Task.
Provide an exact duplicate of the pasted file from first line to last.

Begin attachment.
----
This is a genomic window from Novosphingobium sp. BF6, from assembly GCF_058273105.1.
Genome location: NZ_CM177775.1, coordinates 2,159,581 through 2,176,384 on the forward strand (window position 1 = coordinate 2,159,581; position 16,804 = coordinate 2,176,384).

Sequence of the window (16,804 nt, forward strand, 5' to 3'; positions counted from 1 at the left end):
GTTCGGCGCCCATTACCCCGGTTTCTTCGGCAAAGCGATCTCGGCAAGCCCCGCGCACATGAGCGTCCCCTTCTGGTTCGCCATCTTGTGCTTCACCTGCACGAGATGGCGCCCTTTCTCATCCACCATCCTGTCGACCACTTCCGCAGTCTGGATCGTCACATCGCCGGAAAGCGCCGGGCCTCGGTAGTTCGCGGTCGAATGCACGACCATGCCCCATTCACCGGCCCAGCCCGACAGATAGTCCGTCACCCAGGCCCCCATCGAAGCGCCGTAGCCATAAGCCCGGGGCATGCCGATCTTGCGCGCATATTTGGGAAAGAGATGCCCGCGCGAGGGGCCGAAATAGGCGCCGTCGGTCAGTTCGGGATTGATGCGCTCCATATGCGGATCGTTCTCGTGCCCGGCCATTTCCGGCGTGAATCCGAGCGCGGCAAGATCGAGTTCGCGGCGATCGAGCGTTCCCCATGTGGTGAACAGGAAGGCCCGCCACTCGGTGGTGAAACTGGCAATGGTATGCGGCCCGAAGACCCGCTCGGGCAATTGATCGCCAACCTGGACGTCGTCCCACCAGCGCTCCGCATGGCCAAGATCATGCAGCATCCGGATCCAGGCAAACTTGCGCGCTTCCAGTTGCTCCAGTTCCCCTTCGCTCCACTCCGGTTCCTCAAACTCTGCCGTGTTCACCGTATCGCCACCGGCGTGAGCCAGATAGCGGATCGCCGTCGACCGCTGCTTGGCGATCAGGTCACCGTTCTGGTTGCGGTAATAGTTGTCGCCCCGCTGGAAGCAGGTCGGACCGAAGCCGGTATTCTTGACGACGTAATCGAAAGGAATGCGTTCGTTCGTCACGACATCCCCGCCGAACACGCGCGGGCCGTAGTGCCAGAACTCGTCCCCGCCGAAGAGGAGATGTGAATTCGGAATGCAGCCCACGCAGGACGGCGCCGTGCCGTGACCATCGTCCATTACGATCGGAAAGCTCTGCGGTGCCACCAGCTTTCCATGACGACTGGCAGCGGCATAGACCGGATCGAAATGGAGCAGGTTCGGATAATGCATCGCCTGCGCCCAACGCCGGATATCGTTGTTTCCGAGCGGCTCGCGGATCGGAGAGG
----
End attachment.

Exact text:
This is a genomic window from Novosphingobium sp. BF6, from assembly GCF_058273105.1.
Genome location: NZ_CM177775.1, coordinates 2,159,581 through 2,176,384 on the forward strand (window position 1 = coordinate 2,159,581; position 16,804 = coordinate 2,176,384).

Sequence of the window (16,804 nt, forward strand, 5' to 3'; positions counted from 1 at the left end):
GTTCGGCGCCCATTACCCCGGTTTCTTCGGCAAAGCGATCTCGGCAAGCCCCGCGCACATGAGCGTCCCCTTCTGGTTCGCCATCTTGTGCTTCACCTGCACGAGATGGCGCCCTTTCTCATCCACCATCCTGTCGACCACTTCCGCAGTCTGGATCGTCACATCGCCGGAAAGCGCCGGGCCTCGGTAGTTCGCGGTCGAATGCACGACCATGCCCCATTCACCGGCCCAGCCCGACAGATAGTCCGTCACCCAGGCCCCCATCGAAGCGCCGTAGCCATAAGCCCGGGGCATGCCGATCTTGCGCGCATATTTGGGAAAGAGATGCCCGCGCGAGGGGCCGAAATAGGCGCCGTCGGTCAGTTCGGGATTGATGCGCTCCATATGCGGATCGTTCTCGTGCCCGGCCATTTCCGGCGTGAATCCGAGCGCGGCAAGATCGAGTTCGCGGCGATCGAGCGTTCCCCATGTGGTGAACAGGAAGGCCCGCCACTCGGTGGTGAAACTGGCAATGGTATGCGGCCCGAAGACCCGCTCGGGCAATTGATCGCCAACCTGGACGTCGTCCCACCAGCGCTCCGCATGGCCAAGATCATGCAGCATCCGGATCCAGGCAAACTTGCGCGCTTCCAGTTGCTCCAGTTCCCCTTCGCTCCACTCCGGTTCCTCAAACTCTGCCGTGTTCACCGTATCGCCACCGGCGTGAGCCAGATAGCGGATCGCCGTCGACCGCTGCTTGGCGATCAGGTCACCGTTCTGGTTGCGGTAATAGTTGTCGCCCCGCTGGAAGCAGGTCGGACCGAAGCCGGTATTCTTGACGACGTAATCGAAAGGAATGCGTTCGTTCGTCACGACATCCCCGCCGAACACGCGCGGGCCGTAGTGCCAGAACTCGTCCCCGCCGAAGAGGAGATGTGAATTCGGAATGCAGCCCACGCAGGACGGCGCCGTGCCGTGACCATCGTCCATTACGATCGGAAAGCTCTGCGGTGCCACCAGCTTTCCATGACGACTGGCAGCGGCATAGACCGGATCGAAATGGAGCAGGTTCGGATAATGCATCGCCTGCGCCCAACGCCGGATATCGTTGTTTCCGAGCGGCTCGCGGATCGGAGAGG